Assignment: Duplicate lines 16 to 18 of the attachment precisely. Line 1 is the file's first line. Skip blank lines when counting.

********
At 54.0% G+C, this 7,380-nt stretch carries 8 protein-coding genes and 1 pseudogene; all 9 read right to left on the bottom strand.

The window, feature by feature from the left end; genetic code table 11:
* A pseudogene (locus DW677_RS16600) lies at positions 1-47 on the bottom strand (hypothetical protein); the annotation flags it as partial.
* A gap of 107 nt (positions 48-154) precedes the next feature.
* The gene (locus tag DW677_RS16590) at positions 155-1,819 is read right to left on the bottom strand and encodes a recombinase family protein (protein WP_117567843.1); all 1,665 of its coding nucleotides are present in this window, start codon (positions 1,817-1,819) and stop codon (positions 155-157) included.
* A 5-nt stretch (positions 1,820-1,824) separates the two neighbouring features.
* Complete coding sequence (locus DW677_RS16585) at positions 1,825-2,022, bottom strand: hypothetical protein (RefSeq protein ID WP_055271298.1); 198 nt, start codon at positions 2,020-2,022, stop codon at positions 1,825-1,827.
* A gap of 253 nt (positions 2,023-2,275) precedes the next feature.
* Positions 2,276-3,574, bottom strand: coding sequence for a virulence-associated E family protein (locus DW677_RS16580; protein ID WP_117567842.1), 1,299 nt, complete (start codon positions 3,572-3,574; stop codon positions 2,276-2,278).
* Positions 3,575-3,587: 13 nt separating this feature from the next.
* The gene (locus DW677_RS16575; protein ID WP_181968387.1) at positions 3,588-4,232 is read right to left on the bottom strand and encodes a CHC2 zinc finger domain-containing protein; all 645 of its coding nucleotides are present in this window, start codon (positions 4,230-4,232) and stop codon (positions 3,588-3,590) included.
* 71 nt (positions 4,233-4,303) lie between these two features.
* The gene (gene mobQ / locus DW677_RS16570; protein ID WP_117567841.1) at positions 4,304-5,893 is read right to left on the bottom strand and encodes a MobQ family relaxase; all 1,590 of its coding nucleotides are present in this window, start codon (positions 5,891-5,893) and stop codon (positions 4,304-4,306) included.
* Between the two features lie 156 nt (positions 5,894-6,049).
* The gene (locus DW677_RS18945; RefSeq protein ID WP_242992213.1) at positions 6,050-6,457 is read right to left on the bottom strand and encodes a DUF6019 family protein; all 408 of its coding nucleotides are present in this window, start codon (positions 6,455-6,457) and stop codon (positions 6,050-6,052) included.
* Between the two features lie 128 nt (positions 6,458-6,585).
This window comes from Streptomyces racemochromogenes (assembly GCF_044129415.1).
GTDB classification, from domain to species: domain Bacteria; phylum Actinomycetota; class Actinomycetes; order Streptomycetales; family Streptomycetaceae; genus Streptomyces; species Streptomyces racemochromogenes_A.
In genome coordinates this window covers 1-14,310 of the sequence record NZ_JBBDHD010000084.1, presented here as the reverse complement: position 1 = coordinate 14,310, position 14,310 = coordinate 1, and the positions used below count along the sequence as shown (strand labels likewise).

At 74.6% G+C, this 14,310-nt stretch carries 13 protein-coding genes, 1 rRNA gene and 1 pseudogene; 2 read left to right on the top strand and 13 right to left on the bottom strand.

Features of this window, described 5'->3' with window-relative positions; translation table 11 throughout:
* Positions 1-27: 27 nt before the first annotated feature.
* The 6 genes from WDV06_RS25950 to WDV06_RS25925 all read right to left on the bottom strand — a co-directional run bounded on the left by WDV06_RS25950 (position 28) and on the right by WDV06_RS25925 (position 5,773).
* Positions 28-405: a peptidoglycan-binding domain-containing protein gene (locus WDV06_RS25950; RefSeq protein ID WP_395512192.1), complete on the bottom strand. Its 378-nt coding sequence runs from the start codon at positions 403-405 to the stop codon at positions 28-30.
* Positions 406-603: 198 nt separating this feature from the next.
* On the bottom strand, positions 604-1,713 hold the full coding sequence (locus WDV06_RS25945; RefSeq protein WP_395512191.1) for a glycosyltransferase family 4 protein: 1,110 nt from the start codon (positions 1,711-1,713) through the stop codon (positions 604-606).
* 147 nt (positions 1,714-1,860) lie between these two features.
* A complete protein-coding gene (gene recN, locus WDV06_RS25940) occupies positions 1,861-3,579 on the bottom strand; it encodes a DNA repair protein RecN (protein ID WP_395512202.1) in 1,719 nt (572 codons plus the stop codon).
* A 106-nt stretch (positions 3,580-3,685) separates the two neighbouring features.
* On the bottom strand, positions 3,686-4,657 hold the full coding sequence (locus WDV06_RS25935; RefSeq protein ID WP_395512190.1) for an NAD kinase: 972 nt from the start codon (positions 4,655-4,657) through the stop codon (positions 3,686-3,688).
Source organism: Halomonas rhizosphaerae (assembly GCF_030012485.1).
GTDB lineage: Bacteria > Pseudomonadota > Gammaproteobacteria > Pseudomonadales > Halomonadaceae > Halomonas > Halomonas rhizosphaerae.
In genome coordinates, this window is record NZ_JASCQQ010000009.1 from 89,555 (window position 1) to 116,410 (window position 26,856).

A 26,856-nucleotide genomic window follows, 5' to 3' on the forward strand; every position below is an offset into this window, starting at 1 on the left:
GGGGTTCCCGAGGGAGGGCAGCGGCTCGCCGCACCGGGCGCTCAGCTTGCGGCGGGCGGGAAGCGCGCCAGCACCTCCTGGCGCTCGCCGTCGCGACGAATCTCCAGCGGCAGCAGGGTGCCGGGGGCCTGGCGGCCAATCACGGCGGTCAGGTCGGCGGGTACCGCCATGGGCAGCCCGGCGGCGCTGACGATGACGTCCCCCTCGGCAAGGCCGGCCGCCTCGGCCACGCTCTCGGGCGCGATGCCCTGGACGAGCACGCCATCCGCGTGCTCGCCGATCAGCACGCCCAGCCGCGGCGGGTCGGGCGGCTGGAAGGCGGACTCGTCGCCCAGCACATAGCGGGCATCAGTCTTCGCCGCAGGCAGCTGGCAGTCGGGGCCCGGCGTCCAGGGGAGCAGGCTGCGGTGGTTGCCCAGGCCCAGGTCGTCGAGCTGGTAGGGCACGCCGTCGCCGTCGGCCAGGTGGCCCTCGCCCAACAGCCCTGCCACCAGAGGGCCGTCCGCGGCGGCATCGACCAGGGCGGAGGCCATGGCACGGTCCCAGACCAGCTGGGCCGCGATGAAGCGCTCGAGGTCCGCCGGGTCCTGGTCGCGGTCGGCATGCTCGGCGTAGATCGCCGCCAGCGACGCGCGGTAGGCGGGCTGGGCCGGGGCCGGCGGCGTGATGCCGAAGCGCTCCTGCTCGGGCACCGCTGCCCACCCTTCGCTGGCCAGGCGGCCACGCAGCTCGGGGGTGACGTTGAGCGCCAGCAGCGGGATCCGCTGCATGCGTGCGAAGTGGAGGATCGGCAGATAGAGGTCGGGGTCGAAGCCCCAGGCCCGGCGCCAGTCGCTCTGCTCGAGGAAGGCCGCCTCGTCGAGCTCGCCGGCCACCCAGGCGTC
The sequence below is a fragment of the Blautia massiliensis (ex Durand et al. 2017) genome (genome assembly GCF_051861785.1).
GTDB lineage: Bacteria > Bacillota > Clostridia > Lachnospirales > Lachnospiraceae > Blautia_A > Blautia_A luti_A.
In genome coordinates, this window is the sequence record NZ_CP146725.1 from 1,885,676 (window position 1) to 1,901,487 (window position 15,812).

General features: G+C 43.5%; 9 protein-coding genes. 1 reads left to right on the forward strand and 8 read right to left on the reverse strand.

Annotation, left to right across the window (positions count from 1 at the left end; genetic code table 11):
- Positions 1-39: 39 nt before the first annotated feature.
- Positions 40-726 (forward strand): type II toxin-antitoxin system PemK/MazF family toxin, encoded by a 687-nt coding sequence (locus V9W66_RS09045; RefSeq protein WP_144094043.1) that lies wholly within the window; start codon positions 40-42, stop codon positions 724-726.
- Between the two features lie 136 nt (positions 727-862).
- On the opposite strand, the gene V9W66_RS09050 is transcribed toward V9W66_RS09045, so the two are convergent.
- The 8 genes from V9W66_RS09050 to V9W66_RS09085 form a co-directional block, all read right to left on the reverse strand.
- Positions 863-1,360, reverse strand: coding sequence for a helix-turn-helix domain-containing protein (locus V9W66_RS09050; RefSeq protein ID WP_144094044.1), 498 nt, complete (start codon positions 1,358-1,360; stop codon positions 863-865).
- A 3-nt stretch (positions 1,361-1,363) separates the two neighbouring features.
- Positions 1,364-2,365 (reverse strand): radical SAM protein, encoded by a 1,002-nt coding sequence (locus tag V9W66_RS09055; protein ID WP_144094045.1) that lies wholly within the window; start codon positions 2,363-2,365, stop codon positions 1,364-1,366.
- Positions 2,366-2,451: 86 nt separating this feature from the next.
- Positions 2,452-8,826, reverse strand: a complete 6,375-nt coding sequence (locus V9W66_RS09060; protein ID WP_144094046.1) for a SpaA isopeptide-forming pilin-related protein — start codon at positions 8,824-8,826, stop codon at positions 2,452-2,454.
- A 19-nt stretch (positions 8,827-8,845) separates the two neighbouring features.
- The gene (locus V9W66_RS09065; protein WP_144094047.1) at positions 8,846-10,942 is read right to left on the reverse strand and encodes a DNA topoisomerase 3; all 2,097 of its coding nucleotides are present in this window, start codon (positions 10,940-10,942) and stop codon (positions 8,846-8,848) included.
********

* Between the two features lie 128 nt (positions 6,458-6,585).
This window comes from Streptomyces racemochromogenes (assembly GCF_044129415.1).
GTDB classification, from domain to species: domain Bacteria; phylum Actinomycetota; class Actinomycetes; order Streptomycetales; family Streptomycetaceae; genus Streptomyces; species Streptomyces racemochromogenes_A.